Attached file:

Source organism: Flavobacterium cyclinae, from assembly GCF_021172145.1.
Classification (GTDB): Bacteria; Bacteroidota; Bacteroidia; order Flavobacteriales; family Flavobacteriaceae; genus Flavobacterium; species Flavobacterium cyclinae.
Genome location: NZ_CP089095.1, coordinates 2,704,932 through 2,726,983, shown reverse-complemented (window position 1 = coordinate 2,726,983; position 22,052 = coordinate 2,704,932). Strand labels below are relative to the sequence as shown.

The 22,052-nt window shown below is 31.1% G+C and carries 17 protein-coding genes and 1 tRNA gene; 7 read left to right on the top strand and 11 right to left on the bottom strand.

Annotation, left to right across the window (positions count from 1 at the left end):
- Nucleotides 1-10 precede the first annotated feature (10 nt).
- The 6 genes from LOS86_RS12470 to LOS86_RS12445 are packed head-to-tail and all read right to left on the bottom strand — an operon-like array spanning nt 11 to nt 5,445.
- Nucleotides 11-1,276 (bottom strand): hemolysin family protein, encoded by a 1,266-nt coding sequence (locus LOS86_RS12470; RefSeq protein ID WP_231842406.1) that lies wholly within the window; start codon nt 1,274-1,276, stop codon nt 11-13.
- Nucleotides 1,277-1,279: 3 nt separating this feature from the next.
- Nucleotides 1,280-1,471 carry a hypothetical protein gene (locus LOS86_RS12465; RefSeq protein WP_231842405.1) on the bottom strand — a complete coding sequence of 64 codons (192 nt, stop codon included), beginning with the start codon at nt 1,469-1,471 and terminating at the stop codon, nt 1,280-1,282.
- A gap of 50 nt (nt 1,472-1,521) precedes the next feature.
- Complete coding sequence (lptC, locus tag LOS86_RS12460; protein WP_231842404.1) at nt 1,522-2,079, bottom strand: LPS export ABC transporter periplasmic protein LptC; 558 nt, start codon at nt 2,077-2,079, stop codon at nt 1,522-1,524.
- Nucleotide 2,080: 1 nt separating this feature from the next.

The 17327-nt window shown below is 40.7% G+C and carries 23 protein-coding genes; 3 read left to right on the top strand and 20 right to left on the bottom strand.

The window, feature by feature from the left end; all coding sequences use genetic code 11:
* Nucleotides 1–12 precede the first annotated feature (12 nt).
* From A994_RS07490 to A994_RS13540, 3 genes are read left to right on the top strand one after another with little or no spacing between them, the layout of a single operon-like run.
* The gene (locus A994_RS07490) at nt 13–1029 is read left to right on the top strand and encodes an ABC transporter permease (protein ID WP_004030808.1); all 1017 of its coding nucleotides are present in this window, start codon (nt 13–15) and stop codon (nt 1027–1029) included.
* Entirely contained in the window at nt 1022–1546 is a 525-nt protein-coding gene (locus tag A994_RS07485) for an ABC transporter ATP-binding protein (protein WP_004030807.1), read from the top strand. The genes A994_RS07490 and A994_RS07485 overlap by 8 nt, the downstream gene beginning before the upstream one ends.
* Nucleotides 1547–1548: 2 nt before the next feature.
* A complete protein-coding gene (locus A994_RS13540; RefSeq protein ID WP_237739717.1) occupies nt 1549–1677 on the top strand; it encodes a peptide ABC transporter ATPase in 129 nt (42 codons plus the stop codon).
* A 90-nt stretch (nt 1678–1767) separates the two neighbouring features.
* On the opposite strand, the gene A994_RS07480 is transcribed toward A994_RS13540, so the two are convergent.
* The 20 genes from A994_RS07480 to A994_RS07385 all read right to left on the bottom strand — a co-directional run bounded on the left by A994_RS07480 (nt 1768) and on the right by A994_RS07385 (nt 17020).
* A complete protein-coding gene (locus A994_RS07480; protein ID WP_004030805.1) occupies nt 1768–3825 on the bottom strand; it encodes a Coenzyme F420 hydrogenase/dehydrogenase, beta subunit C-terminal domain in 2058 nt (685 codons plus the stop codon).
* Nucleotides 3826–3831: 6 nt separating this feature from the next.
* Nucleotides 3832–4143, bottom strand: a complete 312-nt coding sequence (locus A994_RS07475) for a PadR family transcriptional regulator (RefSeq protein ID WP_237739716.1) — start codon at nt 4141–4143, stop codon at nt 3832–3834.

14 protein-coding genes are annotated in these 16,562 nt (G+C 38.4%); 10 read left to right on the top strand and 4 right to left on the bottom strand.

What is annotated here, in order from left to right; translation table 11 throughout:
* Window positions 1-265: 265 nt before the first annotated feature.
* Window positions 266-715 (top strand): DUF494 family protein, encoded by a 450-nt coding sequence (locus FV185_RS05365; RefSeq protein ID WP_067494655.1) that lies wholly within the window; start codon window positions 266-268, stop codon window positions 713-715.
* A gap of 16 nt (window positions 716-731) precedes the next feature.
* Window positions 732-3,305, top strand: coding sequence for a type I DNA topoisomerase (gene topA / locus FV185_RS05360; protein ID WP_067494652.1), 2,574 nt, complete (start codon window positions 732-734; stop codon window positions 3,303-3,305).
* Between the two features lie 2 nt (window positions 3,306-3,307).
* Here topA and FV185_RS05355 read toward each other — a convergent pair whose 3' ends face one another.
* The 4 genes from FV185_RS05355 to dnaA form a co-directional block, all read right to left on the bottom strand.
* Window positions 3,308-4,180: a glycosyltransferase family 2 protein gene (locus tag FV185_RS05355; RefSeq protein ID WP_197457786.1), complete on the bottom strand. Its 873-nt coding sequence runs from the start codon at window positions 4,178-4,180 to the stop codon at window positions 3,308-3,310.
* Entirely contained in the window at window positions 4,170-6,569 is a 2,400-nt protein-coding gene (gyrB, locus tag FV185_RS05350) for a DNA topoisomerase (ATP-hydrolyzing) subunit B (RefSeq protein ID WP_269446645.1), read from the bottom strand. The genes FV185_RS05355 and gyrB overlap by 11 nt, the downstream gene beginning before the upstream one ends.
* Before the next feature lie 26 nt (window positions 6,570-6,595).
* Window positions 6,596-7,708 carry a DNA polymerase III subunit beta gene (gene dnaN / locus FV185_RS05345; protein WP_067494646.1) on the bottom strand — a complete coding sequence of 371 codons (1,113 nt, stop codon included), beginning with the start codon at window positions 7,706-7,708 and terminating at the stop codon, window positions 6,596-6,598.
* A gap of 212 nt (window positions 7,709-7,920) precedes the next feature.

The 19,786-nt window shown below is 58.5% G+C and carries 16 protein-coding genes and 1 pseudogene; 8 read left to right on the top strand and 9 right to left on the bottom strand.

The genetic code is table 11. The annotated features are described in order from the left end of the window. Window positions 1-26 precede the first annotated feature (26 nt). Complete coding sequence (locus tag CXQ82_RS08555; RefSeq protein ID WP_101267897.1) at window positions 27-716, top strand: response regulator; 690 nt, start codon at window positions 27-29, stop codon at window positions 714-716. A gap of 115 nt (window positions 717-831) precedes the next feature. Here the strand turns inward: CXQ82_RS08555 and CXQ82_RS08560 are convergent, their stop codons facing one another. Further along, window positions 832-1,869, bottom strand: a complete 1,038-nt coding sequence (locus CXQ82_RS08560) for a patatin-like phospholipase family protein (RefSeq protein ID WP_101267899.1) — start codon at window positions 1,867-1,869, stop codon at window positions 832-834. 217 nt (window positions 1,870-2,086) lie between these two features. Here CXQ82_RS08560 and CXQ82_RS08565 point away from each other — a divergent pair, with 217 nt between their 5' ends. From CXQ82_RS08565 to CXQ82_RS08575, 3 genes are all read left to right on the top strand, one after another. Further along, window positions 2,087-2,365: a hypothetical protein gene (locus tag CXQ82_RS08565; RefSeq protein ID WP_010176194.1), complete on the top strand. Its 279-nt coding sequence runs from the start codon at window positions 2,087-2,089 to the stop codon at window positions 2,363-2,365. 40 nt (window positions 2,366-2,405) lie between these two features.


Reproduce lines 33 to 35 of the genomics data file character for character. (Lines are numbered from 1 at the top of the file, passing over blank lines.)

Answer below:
* Window positions 732-3,305, top strand: coding sequence for a type I DNA topoisomerase (gene topA / locus FV185_RS05360; protein ID WP_067494652.1), 2,574 nt, complete (start codon window positions 732-734; stop codon window positions 3,303-3,305).
* Between the two features lie 2 nt (window positions 3,306-3,307).
* Here topA and FV185_RS05355 read toward each other — a convergent pair whose 3' ends face one another.